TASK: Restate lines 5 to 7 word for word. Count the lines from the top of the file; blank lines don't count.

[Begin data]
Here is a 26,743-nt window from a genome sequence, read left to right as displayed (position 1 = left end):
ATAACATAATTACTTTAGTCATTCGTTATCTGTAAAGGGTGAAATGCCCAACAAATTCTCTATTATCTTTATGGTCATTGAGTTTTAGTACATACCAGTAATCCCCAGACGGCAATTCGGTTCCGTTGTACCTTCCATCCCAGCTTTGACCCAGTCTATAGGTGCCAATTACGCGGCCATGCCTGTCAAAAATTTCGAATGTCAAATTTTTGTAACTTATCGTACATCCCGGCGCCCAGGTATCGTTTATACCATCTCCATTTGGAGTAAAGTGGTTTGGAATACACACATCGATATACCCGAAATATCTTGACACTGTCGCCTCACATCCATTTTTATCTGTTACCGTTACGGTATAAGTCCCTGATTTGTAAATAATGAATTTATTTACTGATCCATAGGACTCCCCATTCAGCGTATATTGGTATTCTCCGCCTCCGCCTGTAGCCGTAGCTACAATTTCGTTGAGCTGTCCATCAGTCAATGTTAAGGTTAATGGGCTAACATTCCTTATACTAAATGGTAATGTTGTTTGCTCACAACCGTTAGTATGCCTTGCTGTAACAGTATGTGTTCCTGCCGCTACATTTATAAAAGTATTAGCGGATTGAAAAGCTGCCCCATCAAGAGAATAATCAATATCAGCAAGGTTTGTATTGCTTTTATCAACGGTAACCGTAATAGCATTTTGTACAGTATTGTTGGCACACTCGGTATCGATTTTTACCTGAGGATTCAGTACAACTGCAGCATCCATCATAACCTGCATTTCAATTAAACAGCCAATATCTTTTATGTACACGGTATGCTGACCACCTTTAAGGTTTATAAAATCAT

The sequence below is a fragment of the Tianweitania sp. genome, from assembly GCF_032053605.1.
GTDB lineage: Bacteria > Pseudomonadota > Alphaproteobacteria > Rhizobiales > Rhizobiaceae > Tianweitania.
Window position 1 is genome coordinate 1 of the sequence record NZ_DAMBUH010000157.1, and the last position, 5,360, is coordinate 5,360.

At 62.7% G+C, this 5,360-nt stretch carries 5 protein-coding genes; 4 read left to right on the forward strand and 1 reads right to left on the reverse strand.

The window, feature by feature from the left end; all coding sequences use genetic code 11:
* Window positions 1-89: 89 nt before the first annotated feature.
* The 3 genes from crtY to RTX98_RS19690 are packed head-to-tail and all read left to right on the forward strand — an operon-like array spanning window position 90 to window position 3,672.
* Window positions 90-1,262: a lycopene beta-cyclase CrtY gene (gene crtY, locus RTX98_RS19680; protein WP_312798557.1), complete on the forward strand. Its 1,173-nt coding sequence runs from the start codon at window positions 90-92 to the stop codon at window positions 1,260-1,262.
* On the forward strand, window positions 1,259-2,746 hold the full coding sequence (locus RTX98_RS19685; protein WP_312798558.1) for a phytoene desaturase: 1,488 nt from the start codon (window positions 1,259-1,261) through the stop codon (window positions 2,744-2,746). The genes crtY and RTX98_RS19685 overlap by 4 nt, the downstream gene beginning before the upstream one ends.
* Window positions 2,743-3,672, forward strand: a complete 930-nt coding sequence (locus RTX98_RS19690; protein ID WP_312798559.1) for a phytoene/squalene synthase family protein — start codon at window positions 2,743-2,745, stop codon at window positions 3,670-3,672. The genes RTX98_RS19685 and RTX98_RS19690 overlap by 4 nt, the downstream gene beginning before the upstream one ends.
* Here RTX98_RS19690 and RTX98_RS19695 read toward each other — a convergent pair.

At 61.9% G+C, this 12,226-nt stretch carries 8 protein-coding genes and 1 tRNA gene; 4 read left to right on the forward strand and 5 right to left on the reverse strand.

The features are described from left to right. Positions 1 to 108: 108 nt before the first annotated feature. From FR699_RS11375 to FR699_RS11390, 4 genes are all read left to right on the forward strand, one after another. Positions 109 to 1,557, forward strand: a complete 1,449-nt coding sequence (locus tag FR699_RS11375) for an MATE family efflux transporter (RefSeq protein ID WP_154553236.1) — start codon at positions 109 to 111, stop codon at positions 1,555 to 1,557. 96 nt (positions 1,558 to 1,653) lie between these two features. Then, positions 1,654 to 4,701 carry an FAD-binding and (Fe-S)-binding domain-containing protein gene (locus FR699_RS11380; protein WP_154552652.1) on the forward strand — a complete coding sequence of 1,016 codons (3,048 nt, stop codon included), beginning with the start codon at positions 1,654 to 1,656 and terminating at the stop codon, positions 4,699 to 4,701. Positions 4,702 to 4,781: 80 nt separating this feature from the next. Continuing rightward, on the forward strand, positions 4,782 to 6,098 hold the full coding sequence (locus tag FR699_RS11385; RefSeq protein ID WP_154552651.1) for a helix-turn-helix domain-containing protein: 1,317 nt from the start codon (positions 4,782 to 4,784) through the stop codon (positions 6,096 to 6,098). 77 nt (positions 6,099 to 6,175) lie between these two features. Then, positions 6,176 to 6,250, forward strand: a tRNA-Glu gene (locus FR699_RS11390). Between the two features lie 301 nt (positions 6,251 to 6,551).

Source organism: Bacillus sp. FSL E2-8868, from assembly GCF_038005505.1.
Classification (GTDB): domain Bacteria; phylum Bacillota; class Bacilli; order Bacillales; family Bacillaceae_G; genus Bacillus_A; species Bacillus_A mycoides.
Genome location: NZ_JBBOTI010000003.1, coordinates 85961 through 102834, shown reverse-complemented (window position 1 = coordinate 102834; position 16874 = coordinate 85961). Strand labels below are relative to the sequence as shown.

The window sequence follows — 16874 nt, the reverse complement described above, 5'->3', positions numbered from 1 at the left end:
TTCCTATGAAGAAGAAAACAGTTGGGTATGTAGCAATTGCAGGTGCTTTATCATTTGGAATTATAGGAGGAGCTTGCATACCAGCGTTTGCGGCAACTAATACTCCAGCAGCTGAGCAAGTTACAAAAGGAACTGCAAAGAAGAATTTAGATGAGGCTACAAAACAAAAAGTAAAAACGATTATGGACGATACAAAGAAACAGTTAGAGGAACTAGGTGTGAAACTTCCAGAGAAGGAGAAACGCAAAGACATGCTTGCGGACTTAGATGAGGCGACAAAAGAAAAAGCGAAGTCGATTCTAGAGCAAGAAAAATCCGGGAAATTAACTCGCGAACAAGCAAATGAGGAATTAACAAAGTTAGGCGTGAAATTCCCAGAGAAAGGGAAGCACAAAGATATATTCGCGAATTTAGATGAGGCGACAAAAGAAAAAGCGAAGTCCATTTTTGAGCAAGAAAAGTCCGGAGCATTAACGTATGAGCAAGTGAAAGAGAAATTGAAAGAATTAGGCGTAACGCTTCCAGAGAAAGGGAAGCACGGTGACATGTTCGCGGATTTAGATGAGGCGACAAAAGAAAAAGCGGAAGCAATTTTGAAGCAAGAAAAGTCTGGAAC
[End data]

Window position 1 is genome coordinate 1 of the sequence record NZ_DAMBUH010000157.1, and the last position, 5,360, is coordinate 5,360.

At 62.7% G+C, this 5,360-nt stretch carries 5 protein-coding genes; 4 read left to right on the forward strand and 1 reads right to left on the reverse strand.

The window, feature by feature from the left end; all coding sequences use genetic code 11: